Close

Archive for category: Koi fish

How to Build a Pond – Infographic

Thinking of adding a pond to your yard? smartpond® makes it an easy and budget friendly DIY project, with just a trip to Lowe’s and a little elbow grease.  The hardest part will be digging the hole! Read More

Small Pond Build

How to Build a Pond

It brings nature to life, combining the sweet sounds of flowing water with the excitement of swimming fish.  Ponds are incredibly peaceful.  You can put a chair or bench by the edge, and feel the stress melt away while you read a good book.  It’s exciting to build a relationship with your fish.  You might even get adventurous and try to train them!
Read More

Lotus

What to Expect When Reopening Your Pond

The last few months have been spent bundled in sweaters, staring at bare, leafless trees, and grounds covered in snow.  Winter is beautiful and quiet, nature seems to go to sleep as animals hibernate and trees lose their leaves.  It’s a great time to reflect on life and plan for the upcoming warmer months.  Spring is known as the season of new beginnings as nature reawakens.  Plants begin to bloom, animals come out of hibernation, and soon little baby squirrels, raccoons, and rabbits will be wandering about.  Once the ice and snow thaws and the temperatures warm, you can reopen your pond finally! Read More

New Year’s Water Gardening Resolution

A new year is a fresh start, a chance to reflect and make improvements.  Resolutions are made (and hopefully kept!) as people promise more exercise and healthier lifestyle for the New Year.  This year try adding a water gardening resolution.  Think back to 2016, how was your water clarity?  Were your fish healthy?  How often did you test your water? Read More

How to Enjoy Your Pond Through Winter

The goal for a winter pond is to have healthy fish and good water quality, leading to a smooth spring transition.  A pond filled with fish, frogs, and snails requires a little extra care, but adds for even more fun in the spring with tadpoles and baby fish!  Depending on how harsh the climate is and the depth of your pond, you may decide to move everyone inside and close the pond for the winter.  If you do not have fish to worry about, the workload is a bit less and the pond can be shut down until the weather warms up in the spring.  Before the water freezes, don’t forget to add any lights or in-water decorations!  Here are three tips to keep your pond enjoyable throughout winter. Read More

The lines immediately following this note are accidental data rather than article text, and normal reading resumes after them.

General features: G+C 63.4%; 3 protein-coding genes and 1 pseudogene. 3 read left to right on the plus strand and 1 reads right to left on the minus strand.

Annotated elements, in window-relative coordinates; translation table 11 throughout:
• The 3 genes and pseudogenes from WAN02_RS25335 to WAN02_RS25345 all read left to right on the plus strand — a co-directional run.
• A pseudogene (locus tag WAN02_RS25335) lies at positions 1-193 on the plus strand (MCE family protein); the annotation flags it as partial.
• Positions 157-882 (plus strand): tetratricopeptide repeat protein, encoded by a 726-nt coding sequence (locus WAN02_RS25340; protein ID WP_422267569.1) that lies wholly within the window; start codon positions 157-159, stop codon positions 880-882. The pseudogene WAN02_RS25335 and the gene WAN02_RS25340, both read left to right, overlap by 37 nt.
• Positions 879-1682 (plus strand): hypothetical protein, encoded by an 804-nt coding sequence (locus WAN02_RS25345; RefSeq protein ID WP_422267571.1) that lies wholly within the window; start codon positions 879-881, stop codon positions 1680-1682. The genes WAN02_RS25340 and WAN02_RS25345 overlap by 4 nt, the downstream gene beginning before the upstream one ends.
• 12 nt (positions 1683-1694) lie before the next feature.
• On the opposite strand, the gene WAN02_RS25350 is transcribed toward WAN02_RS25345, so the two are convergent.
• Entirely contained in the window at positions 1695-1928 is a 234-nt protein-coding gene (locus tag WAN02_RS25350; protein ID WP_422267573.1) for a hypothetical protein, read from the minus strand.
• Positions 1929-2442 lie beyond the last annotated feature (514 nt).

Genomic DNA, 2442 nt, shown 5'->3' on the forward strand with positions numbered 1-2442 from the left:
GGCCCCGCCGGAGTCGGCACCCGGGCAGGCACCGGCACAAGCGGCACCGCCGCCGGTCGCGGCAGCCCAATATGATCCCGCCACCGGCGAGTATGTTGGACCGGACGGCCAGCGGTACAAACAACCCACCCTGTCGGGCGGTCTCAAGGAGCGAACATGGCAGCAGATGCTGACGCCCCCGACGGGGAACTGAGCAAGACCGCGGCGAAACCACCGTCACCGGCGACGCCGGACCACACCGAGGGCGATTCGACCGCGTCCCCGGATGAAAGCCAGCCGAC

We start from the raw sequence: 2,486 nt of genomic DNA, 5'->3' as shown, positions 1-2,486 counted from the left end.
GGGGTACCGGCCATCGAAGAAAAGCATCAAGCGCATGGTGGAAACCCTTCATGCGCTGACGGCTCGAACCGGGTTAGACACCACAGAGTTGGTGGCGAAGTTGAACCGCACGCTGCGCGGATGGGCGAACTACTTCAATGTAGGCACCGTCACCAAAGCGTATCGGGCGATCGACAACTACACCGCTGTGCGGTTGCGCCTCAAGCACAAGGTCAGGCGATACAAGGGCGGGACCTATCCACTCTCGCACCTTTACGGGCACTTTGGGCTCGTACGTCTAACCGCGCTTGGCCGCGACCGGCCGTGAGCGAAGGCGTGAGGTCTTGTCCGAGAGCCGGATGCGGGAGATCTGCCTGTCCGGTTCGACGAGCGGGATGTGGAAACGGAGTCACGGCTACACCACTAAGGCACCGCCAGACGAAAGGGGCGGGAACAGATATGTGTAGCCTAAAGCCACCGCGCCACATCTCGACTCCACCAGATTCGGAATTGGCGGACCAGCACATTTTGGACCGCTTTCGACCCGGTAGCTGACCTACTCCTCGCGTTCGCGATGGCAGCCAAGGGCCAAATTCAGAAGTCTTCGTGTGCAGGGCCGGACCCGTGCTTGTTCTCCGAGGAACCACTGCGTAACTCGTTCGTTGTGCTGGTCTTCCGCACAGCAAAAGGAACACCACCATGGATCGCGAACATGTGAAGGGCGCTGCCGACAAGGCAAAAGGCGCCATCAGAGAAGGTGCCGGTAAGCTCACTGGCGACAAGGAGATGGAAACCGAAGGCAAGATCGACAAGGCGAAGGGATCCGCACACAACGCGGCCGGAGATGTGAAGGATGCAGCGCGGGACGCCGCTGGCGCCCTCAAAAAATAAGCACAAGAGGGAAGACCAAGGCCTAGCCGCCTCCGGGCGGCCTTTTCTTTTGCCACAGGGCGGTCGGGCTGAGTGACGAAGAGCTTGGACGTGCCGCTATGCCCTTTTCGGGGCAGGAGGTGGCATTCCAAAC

Winter Pond Tips

Winter means different things depending on where you live.  In Florida, it could mean wearing a tank top on Christmas and owning a few sweatshirts, but if you live in Vermont or Montana it could mean blizzards and snowshoes!  Ice is a main concern with water gardening in the winter.  If the surface water will freeze over or even get some ice, winter prep is needed.  Winterizing your pond is crucial for avoiding winter fish kills, ensuring your plants survive, and easing the transition into spring. Read More

3 Things You Should Know About Ponds In Cooler Temperatures

There are cold weather people who love big jackets and hot chocolate and there are warm weather people, who enjoy bathing suits and smoothies.  Similar to people, ponds can flourish in any season, but have special needs to succeed in the fluctuating temperatures.  During the warm weather, the main concern is algae blooms, water quality, and oxygen levels.  The three things you should know about ponds in cooler temperatures are the decline of good bacteria, vulnerability of fish, and potential runoff exposure.

Read More

Closing Down Your Pond

Winter is a magical time of year.  Unfortunately your koi can’t curl up in a Snuggie by the fire and read a good book while it snows; they need a little extra TLC to make it through the winter.  Fish are better equipped to handle the cold, but may need to be moved indoors depending on the situation.  Some plants need no help and will surprise you in spring with a bloom of hello.

Read More

How to Train Your Fish to Eat from Your Hand

 Koi are very intelligent fish with unique personalities.  Jackie Chan famously trained a koi to roll over for a belly rub in a viral video.  Training a fish to roll over is no easy feat, and should be worked up too.   Koi develop relationships with their owners, showing excitement when seeing them, and learning their routines.  Some Koi will even rub up on their owners hands when in the water and enjoy being hand fed.  Certain Koi are naturally more social than others due to their personalities, you may have already noticed a few “greeters” always say hi while the shy guys hang out in the back.

Read More

Feeding Your Fish as Temperatures Decline

With Fall around the corner, it’s nearly time to break out the sweaters and boots and begin your diet of Pumpkin Spice.  Florida friends are still at war with algae in bathing suits and flip flops, but those a little more North are starting the battle of the leaves.  Pond care shifts as the weather becomes cooler, and a major area of concern is fish feeding.

Read More